Ancient', 'green', or 'borrowed from other people' aren't descriptors many of us would want used to describe our pearly whites.
But all three are apt for a set of dentures unearthed from a chapel in Italy, which could date back to the time of Leonardo Da Vinci.
Archaeologists believe the prosthesis, which is made from a string of human teeth and a strip of metal, could date back as far as the 14th century - making them one of the only sets from the Renaissance period to be found.
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According to English language Italian news website, The Local, the dentures were uncovered during a dig in Lucca in Italy, in the bottom layers of a tomb.
A team from the University of Pisa unearthed the Renaissance false teeth while excavating a family tomb in 2010 where hundreds of skeletons are buried in the chapel of San Francesco.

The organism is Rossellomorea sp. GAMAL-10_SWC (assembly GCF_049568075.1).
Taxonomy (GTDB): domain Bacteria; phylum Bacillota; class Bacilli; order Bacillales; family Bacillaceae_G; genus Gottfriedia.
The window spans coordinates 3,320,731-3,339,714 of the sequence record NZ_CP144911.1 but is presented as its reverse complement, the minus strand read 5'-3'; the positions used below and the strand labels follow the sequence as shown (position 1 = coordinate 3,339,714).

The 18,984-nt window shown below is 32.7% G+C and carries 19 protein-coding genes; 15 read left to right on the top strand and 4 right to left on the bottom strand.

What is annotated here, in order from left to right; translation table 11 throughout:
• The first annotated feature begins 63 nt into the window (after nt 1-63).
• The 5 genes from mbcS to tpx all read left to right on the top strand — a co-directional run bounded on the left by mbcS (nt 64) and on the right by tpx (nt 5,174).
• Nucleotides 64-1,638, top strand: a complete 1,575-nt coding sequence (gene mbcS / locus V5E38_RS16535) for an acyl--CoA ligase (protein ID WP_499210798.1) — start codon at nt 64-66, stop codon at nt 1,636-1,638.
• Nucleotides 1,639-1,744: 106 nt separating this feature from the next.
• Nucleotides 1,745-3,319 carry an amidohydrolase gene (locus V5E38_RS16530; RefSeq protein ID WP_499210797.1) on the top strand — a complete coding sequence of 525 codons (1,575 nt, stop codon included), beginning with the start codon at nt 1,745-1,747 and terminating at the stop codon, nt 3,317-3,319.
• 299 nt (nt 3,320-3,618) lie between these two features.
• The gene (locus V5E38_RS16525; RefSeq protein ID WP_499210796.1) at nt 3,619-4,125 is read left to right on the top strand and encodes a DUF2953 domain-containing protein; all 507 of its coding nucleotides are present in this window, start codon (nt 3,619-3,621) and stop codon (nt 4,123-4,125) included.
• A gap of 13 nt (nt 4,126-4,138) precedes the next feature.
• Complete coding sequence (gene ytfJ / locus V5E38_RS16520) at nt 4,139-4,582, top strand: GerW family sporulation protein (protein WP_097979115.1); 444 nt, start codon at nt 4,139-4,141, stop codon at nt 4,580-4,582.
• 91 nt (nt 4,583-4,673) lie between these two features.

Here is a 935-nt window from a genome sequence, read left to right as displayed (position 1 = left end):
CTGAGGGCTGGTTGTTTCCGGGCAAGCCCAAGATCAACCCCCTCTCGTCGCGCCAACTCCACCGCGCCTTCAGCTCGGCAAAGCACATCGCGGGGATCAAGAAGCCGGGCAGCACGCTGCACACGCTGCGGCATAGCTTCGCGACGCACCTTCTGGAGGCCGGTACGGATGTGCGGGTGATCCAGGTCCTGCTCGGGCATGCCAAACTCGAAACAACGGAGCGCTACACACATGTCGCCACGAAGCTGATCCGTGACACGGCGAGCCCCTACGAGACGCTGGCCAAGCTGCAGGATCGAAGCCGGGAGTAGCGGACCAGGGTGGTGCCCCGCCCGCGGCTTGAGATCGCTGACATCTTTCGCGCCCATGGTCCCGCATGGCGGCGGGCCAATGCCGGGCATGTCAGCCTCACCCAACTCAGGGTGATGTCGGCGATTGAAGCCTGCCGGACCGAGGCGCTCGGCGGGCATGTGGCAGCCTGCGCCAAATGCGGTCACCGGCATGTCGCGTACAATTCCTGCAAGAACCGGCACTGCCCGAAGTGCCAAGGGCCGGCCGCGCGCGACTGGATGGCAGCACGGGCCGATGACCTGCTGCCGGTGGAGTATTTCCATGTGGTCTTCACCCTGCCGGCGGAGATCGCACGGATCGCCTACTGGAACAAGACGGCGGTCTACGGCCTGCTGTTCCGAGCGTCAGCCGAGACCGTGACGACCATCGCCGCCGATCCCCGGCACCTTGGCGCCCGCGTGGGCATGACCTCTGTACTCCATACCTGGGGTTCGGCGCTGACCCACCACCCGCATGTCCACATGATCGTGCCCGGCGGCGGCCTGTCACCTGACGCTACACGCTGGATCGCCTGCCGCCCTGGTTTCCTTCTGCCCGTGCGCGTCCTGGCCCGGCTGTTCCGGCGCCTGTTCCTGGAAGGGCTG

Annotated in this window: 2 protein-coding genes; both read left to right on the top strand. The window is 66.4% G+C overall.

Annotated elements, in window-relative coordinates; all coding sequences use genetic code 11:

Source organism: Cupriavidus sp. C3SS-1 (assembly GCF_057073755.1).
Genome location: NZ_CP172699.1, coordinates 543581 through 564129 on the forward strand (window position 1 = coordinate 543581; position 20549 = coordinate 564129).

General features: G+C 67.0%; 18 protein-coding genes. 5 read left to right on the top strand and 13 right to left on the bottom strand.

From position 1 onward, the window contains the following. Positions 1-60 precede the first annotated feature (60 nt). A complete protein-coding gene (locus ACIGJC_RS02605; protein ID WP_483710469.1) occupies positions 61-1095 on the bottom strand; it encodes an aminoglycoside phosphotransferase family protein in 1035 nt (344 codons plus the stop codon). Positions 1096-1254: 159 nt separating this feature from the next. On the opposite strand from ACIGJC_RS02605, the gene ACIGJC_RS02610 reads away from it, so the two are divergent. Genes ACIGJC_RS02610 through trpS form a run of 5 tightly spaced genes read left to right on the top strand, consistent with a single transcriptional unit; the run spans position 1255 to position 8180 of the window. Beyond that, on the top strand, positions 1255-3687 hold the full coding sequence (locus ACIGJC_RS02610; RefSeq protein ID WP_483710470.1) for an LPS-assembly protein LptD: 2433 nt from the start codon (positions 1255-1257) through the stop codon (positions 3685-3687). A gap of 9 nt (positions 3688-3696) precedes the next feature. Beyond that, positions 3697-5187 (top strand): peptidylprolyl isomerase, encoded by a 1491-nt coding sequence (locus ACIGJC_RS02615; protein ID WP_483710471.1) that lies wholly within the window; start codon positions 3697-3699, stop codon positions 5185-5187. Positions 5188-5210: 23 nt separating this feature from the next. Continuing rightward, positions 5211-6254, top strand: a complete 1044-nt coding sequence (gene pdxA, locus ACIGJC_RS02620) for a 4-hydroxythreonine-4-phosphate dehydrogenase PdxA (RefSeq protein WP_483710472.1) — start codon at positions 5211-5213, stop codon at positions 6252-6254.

The site was the tomb for the Guinigi family, an aristocratic group of powerful bankers and traders who governed the city, with generations of Guinigi's buried atop one another.
Dental implants have been recorded as far back as the ancient Egyptians, with Romans and Etruscans also showing signs of having dental work done to fill the gaps.
The first porcelain dentures didn't arrive until the late 18th century, so animal teeth, human teeth, bone, ivory and other tough surfaces were trialled.